The story behind the resignation of Deal Hudson as Our Fearless Leader's Catholic pointman is even ickier than you thought
As editor of Crisis magazine, Hudson has claimed that abusive priests are all homosexuals, because they are known (by him) to be sexual predators. He also says (he contains multitudes) that married men are far more likely to be predators than priests.
Hudson is, of course, a married man.
An 18-year-old Fordham freshman in 1994, Poppas had been in-and-out of foster homes from the age of seven. The fourth of nine children, her mother an alcoholic and her father a troubled and disabled Vietnam veteran, Poppas had survived poverty and traumas.
In early February 1994, she approached Hudson with a question. He suggested, she said, that they go to his office and discuss it. "I told him everything about me," Poppas recalled in a four-page document she provided to Fordham administrators in May 1994. "He knew I was … without parents, severely depressed, and even suicidal. I discussed with him why I had lost my faith in God, in humanity, and in myself. He was extremely attentive and genuinely concerned."
On Feb. 15, "Fat Tuesday," Poppas again visited Hudson at his office. Hudson invited her, she said, to join him and a group of NYU students at a bar in the West Village. Later that night, Hudson and Poppas engaged in a sexual encounter that is recounted graphically in a four-page description she provided Fordham University. Her memo is reported on in detail in the story elsewhere on this Web site.
Approximately two months later Poppas confided the episode to a faculty member who advised her to inform Fordham's administration about Hudson's conduct.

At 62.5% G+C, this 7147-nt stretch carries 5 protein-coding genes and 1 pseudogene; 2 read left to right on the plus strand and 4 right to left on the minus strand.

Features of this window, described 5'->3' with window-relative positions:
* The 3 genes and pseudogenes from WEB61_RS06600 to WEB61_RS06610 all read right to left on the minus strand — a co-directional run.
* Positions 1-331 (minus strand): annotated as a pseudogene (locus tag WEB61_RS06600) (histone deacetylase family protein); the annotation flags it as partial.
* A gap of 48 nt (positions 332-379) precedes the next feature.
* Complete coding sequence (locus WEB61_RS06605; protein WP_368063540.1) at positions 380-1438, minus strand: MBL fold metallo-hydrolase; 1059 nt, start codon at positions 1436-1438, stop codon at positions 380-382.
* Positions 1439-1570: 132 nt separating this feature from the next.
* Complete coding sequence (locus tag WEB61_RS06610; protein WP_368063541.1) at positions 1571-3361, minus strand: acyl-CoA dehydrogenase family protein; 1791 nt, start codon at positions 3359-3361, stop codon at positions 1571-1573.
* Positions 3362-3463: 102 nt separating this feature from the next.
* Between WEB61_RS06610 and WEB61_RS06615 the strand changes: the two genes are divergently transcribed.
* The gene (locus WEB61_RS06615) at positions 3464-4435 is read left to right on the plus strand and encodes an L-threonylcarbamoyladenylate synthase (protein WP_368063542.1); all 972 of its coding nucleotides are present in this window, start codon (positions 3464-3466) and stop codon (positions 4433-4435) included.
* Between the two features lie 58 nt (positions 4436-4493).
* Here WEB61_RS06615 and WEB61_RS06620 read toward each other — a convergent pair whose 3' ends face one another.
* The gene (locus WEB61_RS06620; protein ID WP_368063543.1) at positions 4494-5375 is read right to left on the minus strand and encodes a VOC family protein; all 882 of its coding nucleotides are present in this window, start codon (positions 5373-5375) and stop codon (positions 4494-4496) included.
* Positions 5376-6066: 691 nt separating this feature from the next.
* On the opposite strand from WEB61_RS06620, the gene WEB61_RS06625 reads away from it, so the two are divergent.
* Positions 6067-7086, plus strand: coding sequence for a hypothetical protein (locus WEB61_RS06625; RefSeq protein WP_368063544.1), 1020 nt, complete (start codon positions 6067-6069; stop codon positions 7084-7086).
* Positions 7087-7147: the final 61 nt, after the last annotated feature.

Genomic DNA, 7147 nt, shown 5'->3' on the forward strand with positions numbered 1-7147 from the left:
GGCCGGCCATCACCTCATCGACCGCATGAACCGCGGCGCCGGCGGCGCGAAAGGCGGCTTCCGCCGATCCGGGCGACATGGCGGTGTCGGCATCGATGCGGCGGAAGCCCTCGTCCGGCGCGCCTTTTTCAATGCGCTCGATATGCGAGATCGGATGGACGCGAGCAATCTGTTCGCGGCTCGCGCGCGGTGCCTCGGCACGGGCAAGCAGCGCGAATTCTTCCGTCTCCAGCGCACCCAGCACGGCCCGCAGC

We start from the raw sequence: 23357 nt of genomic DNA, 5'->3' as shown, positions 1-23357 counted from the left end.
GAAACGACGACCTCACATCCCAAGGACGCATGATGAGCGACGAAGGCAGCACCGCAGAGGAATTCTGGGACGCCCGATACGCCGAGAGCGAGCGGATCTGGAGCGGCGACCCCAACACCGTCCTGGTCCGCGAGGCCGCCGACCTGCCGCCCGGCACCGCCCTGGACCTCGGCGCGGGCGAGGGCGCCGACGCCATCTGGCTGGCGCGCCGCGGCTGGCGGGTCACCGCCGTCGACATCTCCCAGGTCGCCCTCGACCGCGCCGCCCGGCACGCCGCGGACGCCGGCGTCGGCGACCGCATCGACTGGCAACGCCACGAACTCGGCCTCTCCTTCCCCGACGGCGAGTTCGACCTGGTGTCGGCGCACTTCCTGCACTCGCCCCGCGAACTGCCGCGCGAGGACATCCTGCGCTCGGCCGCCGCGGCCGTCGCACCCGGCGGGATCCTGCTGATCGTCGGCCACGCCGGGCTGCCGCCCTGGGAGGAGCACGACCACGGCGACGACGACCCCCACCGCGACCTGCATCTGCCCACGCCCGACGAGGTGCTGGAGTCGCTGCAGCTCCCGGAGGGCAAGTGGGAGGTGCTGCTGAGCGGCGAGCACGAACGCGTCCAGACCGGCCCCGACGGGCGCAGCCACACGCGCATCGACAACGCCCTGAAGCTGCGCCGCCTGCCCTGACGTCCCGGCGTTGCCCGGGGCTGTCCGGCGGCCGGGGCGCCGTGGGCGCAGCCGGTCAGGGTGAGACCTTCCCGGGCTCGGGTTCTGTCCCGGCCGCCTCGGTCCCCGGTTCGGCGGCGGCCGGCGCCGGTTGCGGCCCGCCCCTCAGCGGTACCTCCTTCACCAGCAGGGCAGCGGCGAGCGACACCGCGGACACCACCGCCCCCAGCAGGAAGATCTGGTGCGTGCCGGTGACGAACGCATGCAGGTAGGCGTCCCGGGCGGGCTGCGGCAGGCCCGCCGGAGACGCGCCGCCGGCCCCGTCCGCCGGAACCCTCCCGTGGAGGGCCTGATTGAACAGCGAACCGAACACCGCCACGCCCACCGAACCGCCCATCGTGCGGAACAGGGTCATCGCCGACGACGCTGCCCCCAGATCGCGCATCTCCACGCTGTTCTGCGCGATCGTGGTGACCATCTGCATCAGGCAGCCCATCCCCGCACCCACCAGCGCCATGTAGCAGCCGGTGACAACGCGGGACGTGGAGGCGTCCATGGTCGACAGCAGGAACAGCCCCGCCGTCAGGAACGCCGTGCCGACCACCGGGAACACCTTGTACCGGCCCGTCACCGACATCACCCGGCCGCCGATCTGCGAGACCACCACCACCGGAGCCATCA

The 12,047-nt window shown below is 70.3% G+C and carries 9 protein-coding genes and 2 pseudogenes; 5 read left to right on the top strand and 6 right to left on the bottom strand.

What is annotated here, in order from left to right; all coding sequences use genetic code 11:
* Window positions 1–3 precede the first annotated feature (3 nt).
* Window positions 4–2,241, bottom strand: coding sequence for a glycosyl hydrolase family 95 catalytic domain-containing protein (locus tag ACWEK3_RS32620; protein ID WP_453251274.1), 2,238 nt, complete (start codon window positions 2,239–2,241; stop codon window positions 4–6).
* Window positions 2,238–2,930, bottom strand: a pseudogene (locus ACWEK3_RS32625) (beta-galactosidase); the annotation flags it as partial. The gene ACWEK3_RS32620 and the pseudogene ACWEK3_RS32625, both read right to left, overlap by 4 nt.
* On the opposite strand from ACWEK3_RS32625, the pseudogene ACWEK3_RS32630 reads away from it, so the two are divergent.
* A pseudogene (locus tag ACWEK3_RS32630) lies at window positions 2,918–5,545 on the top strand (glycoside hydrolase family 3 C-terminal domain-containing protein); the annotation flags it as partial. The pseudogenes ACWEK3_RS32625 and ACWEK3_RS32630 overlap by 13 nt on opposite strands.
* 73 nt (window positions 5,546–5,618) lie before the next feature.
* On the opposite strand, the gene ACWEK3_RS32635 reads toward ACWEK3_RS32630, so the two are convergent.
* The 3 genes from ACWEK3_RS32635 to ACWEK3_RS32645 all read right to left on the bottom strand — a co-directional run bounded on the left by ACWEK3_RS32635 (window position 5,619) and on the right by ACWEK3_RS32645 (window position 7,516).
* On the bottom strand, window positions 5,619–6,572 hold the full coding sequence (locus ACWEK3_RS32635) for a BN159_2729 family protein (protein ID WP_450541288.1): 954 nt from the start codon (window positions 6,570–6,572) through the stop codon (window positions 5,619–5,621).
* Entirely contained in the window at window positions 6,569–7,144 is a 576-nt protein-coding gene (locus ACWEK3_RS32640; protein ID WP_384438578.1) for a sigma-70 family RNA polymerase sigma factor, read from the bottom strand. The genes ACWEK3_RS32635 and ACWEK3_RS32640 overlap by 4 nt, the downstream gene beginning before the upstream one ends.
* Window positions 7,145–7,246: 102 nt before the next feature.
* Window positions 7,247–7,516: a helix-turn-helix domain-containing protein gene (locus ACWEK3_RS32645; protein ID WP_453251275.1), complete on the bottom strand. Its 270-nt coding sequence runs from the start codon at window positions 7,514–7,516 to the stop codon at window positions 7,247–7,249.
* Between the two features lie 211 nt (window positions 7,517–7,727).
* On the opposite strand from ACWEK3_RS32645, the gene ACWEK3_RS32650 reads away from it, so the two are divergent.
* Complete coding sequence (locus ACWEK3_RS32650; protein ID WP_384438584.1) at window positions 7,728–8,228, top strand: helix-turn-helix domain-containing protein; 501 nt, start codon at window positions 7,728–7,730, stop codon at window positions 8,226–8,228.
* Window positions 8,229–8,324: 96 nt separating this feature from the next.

On April 28, 1994, Poppas met with Jesuit Fr. Joseph McShane (now the university's president). McShane was sympathetic and understanding, Poppas recalled. He told her the university would deal with Hudson once the semester concluded, said Poppas.
Poppas was asked to write a detailed description of what had transpired between her and Hudson. On May 9, she submitted that document to the university counsel.
The semester concluded, Poppas met with university president Fr. Joseph O'Hare. He asked her, she recalled, how the situation could be rectified. "One of us should have to leave," responded Poppas, "and it shouldn't be me." O'Hare told her, she recalled, that he would take care of the situation.
"Sexual harassment is not tolerated at Fordham University," the school's assistant vice president for public affairs, Elizabeth Schmalz, said in a July 2004 statement provided to NCR. "It subverts the mission of the University and threatens the well-being, educational experiences and careers of students, faculty and staff. It is especially disturbing in the context of a teacher-student relationship."
Continued Schmalz: "Fordham followed its policy rigorously in this case and initiated an investigation into the matter upon receipt of the student's complaint. The professor later surrendered his tenure at Fordham."
Nice. Not just a student, an emotionally-disturbed suicidal student who went to him for guidance.
by way of Off the Kuff